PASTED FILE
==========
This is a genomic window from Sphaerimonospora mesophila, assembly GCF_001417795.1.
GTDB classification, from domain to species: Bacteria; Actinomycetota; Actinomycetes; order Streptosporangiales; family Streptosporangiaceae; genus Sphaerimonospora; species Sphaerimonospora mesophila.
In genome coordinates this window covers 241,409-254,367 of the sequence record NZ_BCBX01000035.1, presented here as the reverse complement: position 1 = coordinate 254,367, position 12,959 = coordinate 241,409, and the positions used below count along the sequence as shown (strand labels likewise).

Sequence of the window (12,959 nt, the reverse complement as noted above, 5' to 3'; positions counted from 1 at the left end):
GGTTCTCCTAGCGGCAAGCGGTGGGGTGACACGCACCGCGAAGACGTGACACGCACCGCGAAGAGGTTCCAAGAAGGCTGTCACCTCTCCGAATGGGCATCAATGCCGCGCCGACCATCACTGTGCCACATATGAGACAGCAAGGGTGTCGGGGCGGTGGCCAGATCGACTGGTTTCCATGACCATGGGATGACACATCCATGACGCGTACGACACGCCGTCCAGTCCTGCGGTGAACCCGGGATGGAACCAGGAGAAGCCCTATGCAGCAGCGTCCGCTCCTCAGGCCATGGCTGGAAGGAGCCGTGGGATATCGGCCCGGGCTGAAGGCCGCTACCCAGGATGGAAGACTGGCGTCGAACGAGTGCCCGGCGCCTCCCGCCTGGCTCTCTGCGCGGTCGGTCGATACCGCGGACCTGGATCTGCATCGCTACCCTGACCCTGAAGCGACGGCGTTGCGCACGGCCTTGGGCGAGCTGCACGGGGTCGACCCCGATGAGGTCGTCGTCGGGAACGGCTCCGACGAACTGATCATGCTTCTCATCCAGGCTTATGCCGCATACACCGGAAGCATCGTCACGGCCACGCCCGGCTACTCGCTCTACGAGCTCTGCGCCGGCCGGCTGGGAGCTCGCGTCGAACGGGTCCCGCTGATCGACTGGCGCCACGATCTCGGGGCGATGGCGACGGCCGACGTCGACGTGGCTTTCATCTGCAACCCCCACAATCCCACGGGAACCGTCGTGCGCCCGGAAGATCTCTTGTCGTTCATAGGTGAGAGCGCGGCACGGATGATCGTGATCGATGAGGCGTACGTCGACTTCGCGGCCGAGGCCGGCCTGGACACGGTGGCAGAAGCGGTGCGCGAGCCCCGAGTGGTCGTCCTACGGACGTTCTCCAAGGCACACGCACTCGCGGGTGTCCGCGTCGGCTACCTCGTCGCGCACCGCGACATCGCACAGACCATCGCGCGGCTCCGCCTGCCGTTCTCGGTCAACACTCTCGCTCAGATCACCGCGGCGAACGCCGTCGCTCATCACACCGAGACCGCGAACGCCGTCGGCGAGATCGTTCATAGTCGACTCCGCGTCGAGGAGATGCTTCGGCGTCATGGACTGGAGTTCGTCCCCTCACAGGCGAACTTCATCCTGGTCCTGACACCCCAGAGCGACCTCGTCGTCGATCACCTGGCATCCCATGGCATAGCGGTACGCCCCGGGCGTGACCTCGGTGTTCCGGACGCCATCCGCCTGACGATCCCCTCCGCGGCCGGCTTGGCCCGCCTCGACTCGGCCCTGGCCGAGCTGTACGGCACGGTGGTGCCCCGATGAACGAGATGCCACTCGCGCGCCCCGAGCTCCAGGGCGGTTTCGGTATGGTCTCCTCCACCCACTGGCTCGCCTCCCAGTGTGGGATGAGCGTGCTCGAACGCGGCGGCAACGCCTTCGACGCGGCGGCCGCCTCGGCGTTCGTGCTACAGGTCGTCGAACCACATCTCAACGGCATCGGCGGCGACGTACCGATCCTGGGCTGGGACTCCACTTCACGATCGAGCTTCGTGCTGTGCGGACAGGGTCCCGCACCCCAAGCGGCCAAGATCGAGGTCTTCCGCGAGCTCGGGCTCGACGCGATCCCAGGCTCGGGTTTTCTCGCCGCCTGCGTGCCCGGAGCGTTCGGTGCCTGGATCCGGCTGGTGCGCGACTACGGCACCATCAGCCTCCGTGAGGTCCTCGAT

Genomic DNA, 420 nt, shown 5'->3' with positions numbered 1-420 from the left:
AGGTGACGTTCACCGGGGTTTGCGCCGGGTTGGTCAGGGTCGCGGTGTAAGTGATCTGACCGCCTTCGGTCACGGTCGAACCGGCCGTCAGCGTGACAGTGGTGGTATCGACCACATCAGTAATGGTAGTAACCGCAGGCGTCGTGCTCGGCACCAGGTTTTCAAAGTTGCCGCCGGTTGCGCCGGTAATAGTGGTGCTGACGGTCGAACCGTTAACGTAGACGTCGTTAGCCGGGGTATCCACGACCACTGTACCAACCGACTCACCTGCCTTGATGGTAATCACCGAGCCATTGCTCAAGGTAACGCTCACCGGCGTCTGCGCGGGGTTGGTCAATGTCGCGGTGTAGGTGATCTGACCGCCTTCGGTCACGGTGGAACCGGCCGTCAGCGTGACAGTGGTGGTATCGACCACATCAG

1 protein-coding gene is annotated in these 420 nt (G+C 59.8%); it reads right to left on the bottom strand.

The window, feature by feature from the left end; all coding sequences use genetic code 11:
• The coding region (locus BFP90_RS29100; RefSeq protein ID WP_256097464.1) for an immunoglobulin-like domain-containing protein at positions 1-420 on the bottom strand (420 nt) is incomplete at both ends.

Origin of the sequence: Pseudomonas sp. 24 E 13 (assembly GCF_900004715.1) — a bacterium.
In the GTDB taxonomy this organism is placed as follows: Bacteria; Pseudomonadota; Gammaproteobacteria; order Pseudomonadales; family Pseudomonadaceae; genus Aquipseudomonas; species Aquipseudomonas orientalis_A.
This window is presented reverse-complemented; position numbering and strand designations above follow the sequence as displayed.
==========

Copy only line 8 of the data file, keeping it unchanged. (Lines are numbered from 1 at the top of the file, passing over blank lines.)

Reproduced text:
1 protein-coding gene is annotated in these 420 nt (G+C 59.8%); it reads right to left on the bottom strand.